Methods for Body Composition Analysis in Adults
Göksun Ayvaz*, Ali Rıza Çimen
Identifiers and Pagination:Year: 2011
First Page: 62
Last Page: 69
Publisher Id: TOOBESJ-3-62
Article History:Received Date: 27/07/2010
Revision Received Date: 05/01/2011
Acceptance Date: 05/01/2011
Electronic publication date: 23/5/2011
Collection year: 2011
open-access license: This is an open access article distributed under the terms of the Creative Commons Attribution 4.0 International Public License (CC-BY 4.0), a copy of which is available at: https://creativecommons.org/licenses/by/4.0/legalcode. This license permits unrestricted use, distribution, and reproduction in any medium, provided the original author and source are credited.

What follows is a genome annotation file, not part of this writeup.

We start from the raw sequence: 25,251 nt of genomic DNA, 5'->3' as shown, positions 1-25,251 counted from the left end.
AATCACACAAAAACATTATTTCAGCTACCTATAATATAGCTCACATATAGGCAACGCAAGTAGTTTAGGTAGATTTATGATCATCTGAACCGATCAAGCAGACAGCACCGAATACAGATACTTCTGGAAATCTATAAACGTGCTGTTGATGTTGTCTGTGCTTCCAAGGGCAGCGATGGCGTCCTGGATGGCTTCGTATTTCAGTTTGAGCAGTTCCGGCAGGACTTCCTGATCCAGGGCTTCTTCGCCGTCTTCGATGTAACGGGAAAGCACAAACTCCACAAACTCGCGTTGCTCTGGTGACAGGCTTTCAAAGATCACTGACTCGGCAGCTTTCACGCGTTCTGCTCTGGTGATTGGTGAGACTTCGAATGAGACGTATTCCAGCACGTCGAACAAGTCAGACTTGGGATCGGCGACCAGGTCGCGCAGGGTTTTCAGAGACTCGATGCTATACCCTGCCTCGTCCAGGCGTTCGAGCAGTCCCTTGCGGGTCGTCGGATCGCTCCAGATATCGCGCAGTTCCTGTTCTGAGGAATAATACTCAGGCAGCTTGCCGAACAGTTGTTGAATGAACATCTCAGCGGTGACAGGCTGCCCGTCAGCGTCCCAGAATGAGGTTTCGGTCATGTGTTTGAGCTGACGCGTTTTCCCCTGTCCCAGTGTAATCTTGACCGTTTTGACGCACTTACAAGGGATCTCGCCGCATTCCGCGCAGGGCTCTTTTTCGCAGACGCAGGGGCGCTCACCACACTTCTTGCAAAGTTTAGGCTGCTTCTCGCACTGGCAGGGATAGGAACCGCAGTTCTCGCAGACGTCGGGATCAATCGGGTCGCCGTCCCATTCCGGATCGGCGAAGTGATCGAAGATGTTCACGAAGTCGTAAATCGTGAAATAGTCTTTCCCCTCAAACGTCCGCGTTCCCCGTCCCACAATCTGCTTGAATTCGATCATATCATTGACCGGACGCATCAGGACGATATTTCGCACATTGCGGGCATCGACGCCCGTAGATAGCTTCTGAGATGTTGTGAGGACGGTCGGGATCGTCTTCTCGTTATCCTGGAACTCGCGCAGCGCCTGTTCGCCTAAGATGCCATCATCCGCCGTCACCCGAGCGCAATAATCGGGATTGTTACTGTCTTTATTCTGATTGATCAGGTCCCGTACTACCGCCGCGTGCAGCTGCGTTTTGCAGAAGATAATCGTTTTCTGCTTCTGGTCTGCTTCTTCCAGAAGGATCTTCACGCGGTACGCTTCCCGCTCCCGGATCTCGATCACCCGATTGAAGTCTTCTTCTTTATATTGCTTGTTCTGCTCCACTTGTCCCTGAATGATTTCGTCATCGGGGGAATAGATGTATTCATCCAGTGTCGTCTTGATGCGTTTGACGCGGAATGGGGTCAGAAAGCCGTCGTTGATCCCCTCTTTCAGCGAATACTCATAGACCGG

Fat and lean components of the body including total body fat, fat-free mass and total body water and ectopic fat accumulation are important constituents that link obesity, aging, and chronic disease to subsequent morbidity and mortality. The methodology of body composition is based on a series of models characterized by progressive levels of anatomical complexity. A commonly used example is five-level model: atomic, molecular, cellular, tissue-system, whole body. Each body composition analysis method targets a component or a subcomponent of the five-level model of body composition. The choice of body composition analysis method greatly depends on the question being asked, the setting where the measurement is performed and the availability of measuring devices. Body composition analysis methods vary in complexity and precision, and range from simple field based methods to more technically challenging, laboratory based methods. Although several methods have been developed to assess body composition, anthropometric indices are simple, safe and cheap measures to quantify obesity. Body mass index, calculated from height and weight, is the most frequently used, quickest and the easiest measure. As body mass index does not differentiate peripheral from abdominal obesity, the use of waist circumference and waist-to-hip ratio was proposed in various guidelines. Waist-to-height ratio is emerging as a new anthropometric index with a potential for global use in different ethnic groups and in adults and children. The minimum measurements to be made in the basal evaluation of overweight patients are weight, height and waist circumference to calculate body mass index and waist-to-height ratio.